What is Active Ageing?
Active ageing refers to the situation where people continue to participate in the formal labour market, as well as engage in other unpaid productive activities (such as care provision to family members and volunteering), and live healthy, independent and secure lives as they age
The National Strategic Policy for Active Ageing: Malta 2014-2020 is premised upon three major themes: active participation in the labour market, participation in society and independent living. Active ageing refers to the situation where older and ageing persons continue to have an opportunity in participating in the formal labour market, as well as engaging in other unpaid productive activities, that may range from care provision for family members to volunteering, whilst living healthy, independent and secure lives as they age.
Active ageing policies seek to increase the number of older workers in the labour market, whilst enabling persons above statutory retirement age to remain in or re-enter employment. These objectives are necessary so that contemporary and future societies mitigate falling levels of working age populations and the impact this has on dependency ratios and skill shortage. This therefore facilitates the reduction of potential future poverty amongst older persons and supports the potential of ageing workers in playing an important part in the delivery of future economic growth. The National Strategic Policy for Active Ageing offers the following policy recommendations to strengthen the levels of older and ageing workers: continuous vocational training for older adults; improving healthy working conditions, age management techniques and employment services; taking a constructive stand against ageism and age discrimination; implementing a tax/benefits system; encouraging mentoring schemes in occupational organisations; and strengthening the available measures reconciling work and informal care.
The notion of social participation is a recurring motif in policy statements advocating active ageing. The concept of active ageing aspires to a continuous and active participation of older persons in social, economic, cultural and civic affairs. Yet, individual aspirations alone are not enough in sustaining participative lifestyles. The determination of older adults for optimal levels of social engagement will always encounter a range of structural barriers, difficulties that may result in unwelcome experiences of material and social exclusion. The National Strategic Policy for Active Ageing offers the following policy recommendations to improve social inclusion in later life: ensuring a safe, adequate and sustainable income for all older persons; providing financial and social resources for vulnerable older persons; recognising the social benefits arising from older volunteering and grandparenthood; strengthening opportunities for learning, digital literacy, active citizenship and intergenerational solidarity in later life; and providing further support to informal carers of older persons.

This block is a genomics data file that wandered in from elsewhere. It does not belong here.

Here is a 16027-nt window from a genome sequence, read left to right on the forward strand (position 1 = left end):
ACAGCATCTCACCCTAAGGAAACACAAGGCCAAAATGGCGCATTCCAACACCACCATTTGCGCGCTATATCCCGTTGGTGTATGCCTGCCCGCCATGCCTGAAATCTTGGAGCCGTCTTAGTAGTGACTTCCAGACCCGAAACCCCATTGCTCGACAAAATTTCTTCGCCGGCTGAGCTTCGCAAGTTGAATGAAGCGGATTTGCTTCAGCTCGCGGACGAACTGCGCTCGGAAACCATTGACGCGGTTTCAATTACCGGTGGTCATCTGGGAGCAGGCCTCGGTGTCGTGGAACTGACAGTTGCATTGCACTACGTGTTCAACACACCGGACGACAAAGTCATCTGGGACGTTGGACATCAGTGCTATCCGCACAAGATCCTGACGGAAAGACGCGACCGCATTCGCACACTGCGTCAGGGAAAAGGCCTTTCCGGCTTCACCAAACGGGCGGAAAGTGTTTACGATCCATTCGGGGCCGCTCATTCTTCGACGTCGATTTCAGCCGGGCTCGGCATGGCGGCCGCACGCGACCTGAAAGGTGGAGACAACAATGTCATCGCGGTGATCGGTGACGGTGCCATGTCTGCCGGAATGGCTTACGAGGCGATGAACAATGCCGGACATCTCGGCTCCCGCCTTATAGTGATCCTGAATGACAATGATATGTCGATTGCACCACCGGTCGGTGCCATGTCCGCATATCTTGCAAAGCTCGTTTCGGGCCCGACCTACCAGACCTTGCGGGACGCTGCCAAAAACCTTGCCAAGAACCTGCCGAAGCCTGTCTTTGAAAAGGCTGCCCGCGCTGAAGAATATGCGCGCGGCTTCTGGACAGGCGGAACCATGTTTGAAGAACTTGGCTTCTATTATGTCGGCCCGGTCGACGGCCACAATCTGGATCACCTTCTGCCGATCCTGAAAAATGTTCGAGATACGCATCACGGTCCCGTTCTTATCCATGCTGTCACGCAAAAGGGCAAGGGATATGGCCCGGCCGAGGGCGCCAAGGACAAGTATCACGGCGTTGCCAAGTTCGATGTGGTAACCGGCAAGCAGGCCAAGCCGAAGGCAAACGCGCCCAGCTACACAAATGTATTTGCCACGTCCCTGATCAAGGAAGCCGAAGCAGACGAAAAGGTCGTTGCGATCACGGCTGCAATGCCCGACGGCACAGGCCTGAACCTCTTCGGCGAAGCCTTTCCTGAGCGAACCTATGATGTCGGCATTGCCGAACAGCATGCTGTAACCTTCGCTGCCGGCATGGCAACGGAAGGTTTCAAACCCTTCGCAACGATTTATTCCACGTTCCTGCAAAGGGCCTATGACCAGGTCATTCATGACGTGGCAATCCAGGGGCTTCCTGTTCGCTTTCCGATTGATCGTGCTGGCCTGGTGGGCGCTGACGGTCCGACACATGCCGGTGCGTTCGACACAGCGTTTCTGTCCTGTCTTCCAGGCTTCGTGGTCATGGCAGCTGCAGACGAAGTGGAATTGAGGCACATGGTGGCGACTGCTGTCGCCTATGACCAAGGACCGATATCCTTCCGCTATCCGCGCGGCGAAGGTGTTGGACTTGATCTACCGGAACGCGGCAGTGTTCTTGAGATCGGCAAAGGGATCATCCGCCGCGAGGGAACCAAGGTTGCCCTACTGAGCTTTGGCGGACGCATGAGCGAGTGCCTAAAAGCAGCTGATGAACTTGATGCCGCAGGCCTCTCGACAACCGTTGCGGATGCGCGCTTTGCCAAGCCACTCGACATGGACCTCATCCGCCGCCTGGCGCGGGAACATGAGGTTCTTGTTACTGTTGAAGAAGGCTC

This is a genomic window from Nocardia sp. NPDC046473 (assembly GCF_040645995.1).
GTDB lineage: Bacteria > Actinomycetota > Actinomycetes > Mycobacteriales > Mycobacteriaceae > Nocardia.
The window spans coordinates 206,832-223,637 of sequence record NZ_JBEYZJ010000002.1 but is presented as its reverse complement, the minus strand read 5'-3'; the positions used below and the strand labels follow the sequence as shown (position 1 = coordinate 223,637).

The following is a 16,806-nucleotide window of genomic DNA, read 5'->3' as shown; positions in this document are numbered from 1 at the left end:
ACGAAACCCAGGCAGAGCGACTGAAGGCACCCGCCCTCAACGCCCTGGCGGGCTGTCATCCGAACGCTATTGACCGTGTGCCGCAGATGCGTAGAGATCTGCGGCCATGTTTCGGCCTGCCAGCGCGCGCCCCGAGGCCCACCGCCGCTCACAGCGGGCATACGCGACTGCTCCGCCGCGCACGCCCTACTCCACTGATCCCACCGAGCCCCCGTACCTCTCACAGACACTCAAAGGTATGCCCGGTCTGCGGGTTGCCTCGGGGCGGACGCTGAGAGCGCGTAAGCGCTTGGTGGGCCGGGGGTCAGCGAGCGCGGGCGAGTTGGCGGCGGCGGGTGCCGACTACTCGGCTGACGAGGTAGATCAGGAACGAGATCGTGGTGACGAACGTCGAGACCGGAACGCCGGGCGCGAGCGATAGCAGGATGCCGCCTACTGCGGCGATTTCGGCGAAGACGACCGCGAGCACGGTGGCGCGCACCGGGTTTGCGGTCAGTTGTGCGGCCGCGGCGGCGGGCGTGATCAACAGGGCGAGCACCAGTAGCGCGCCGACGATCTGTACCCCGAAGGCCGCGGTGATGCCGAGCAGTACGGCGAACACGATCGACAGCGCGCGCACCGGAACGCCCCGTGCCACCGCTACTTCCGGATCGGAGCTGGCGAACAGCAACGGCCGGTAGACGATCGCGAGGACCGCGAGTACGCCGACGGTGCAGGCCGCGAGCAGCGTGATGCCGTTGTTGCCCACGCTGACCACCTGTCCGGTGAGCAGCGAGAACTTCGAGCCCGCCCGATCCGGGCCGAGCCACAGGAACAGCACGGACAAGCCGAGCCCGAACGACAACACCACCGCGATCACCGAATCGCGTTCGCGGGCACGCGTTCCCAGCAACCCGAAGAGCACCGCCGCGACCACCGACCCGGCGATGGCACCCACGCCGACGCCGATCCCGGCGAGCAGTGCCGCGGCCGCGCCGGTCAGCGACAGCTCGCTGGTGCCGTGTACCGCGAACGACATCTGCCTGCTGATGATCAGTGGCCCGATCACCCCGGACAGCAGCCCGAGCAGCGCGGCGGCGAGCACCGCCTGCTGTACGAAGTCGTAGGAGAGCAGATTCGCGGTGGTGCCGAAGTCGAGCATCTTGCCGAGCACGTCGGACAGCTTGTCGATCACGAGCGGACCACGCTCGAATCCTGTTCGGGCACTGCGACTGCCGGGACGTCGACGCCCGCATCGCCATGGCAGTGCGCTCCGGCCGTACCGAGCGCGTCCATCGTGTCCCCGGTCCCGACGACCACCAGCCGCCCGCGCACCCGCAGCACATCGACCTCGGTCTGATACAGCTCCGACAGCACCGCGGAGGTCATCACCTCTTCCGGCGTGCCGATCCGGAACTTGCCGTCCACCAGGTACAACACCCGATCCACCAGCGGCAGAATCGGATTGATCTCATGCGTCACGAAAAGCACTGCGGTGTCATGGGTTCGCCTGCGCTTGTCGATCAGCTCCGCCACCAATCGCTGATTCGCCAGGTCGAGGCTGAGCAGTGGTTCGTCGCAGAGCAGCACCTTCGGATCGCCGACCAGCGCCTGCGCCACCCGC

Transforming society’s perception of ageing from one of dependency to active ageing requires a paradigm shift that enables independence and dignity with advancing age. Society must not be content solely with a remarkably increased life expectancy, but it must also strive to extend healthy life years and then provide opportunities for physical and mental activities adapted to the capacities of older individuals. Strengthening measures of health promotion, care and protection aids older persons in ensuring high physical and mental functioning that fosters independent living. The National Strategic Policy for Active Ageing offers the following policy recommendations to improve independent living in later life: improving services in health prevention and promotion; acute and geriatric rehabilitation; mental health and wellbeing and community care services targeting older and ageing adults; supporting initiatives that facilitate the creation of age-friendly and dementia-friendly communities and services; maximising autonomy in long-term care; raising awareness of elderly abuse and neglect; and investing further in end-of-life care.